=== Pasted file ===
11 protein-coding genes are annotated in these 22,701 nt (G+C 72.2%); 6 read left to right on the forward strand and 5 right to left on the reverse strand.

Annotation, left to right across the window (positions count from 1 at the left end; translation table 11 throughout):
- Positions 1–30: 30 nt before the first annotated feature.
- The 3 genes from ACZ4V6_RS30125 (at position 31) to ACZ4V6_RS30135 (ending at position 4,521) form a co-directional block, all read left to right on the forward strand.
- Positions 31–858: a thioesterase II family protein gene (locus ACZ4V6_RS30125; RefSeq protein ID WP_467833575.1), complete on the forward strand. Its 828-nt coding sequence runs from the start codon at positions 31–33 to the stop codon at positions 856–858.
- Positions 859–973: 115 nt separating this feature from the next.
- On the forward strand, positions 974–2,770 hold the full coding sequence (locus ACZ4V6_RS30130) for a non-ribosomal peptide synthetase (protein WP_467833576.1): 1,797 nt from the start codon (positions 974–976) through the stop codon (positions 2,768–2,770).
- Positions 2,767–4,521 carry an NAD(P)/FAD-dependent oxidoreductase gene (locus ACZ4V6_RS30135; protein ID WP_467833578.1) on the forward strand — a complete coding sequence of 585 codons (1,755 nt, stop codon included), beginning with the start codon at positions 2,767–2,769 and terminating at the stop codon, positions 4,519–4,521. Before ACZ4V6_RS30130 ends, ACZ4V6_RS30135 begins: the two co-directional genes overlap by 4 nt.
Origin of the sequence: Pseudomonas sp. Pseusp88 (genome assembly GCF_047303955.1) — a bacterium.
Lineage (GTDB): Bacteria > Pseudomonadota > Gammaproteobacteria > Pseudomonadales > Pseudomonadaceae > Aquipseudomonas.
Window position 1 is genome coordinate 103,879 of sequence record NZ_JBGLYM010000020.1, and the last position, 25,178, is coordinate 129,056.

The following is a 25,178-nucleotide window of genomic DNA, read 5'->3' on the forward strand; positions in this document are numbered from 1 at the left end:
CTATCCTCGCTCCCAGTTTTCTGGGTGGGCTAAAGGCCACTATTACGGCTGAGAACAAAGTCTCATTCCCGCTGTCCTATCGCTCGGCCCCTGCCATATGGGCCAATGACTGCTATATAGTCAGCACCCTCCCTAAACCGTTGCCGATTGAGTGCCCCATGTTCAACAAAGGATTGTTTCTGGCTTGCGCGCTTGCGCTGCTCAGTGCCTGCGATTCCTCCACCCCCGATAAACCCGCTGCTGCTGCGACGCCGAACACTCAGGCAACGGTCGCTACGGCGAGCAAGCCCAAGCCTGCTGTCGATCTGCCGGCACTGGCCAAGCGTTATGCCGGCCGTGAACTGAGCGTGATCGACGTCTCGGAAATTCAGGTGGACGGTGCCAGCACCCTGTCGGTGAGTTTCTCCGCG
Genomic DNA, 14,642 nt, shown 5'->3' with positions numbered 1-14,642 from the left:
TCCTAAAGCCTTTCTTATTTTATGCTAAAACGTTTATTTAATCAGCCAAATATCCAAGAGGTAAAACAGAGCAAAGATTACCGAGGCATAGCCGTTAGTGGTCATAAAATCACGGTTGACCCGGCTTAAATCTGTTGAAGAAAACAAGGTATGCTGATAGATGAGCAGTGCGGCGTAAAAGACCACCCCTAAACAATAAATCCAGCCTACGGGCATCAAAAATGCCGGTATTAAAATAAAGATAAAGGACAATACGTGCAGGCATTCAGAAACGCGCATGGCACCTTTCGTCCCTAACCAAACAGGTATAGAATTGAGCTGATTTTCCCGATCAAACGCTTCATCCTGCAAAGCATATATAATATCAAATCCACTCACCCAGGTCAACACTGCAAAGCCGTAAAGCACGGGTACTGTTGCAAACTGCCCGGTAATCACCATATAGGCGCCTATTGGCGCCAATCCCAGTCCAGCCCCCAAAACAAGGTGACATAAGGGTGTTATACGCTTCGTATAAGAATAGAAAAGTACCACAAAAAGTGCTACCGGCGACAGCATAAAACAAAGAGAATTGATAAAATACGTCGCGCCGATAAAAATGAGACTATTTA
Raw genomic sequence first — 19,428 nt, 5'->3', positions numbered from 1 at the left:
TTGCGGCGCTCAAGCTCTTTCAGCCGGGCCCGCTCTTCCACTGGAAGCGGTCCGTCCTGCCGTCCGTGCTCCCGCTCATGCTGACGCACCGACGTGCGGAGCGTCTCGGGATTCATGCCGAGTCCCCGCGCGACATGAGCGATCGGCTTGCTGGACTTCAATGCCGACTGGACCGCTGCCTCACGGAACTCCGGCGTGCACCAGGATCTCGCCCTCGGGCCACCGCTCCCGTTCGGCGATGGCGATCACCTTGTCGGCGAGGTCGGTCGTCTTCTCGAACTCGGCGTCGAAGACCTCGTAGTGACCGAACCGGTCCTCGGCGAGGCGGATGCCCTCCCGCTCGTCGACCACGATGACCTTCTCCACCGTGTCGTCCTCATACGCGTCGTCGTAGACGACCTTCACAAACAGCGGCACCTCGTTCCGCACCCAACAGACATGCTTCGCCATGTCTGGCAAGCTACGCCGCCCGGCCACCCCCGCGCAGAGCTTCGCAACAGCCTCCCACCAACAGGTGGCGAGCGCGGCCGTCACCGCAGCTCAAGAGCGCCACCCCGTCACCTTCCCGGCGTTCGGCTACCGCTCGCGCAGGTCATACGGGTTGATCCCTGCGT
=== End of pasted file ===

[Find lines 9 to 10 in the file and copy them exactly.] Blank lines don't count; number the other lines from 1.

Origin of the sequence: Pseudomonas sp. Pseusp88 (genome assembly GCF_047303955.1) — a bacterium.
Lineage (GTDB): Bacteria > Pseudomonadota > Gammaproteobacteria > Pseudomonadales > Pseudomonadaceae > Aquipseudomonas.